The Movement Of South Africa Essay

The Movement Of South Africa Essay

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In 1994, the Anti-Apartheid Movement in South Africa, after three decades of resistance, succeeded in ending an oppressive, unpopular regime in order to make way for South Africa’s first democratic government. The resistance movement to the apartheid system came from multiple sectors of society which joined together to create a coalition of organizations dedicated to the use of strategic nonviolence, peaceful protest, and civil disobedience. Twenty years after its beginning, the movement was faced with a near-constant interplay of passive resistance and armed insurrection that, unlike in some other campaigns, strengthened the protesters and underscored their goals. By April 27, 1994 South Africa became a democratic country resulting not only in a fundamental change in the political landscape but also in a new, constitutional legal order the likes of which the people had never seen. In order to fully understand how such a diversified collection of resisters came to topple a restrictive regime centuries in the making, it is necessary how political opportunity arose within the country and what role strategic resistance played in stripping the government of its power.
When Dutch colonists first began to colonize South Africa in 1652 they did not hesitate to cast aside the indigenous peoples and arrogate their supremacy over them. Attitudes towards race would not change over the next few centuries and would actually worsen in the early 1900s starting with the Land Act of 1913. This particular act was the beginning of territorial segregation and forced black Africans into reserves as well as forbidding them from sharecropping, successfully cutting them off from any means of economic improvement while also preventing them from rega...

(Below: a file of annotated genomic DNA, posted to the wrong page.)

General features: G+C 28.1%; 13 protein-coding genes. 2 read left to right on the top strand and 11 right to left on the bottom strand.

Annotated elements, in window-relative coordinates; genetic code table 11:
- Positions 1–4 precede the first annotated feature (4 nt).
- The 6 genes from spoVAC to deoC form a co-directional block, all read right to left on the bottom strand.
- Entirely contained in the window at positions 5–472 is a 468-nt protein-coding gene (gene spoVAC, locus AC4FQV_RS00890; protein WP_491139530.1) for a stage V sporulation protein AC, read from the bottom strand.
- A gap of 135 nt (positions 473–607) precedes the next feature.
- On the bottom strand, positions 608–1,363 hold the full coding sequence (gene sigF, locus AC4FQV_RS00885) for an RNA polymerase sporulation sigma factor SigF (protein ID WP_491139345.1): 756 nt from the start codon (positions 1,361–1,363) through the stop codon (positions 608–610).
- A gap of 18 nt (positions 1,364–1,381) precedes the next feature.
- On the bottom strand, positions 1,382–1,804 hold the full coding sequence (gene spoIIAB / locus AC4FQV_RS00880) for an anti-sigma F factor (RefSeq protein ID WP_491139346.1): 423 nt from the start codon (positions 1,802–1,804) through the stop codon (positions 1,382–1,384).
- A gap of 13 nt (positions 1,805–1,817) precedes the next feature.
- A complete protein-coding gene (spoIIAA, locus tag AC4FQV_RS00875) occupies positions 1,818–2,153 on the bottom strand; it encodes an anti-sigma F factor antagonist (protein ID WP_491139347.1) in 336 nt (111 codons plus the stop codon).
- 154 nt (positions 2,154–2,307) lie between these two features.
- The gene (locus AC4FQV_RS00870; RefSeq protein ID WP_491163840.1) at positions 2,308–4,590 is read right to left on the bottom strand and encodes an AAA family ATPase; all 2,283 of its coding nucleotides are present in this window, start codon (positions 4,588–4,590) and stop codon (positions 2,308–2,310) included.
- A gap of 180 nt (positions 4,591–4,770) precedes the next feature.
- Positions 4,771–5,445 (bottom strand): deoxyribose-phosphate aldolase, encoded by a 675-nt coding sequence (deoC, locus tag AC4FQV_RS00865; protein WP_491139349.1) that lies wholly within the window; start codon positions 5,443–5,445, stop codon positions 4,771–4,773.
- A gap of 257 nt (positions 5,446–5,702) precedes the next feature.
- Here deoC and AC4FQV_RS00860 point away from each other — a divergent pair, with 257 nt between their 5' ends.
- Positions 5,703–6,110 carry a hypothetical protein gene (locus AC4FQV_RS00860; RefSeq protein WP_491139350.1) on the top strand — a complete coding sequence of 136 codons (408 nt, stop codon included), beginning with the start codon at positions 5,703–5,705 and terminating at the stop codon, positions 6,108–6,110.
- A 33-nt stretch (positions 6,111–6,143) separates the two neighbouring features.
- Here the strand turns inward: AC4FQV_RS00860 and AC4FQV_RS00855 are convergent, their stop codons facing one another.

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...igns as a basic structure from which they could build progressively more politicized forms of organization--a process which culminated in the development of a national democratic affiliation (“A Struggle From the Ground Up”).
Within a nonviolent campaign, participation simply means that the movement maintained a loyal following. The continuation of participation in the face of repression does require perseverance and discipline but these three terms are so closely intertwined and so easily tied to the will of the people that to separate them would only cause redundancy. There was a diverse collection of organizations involved in apartheid resistance including but not limited to the South African Students’ Organization (SASO), the African National Congress (ANC), and the Pan African Congress (PAC) which allowed for all aspects of South African life to be represented.

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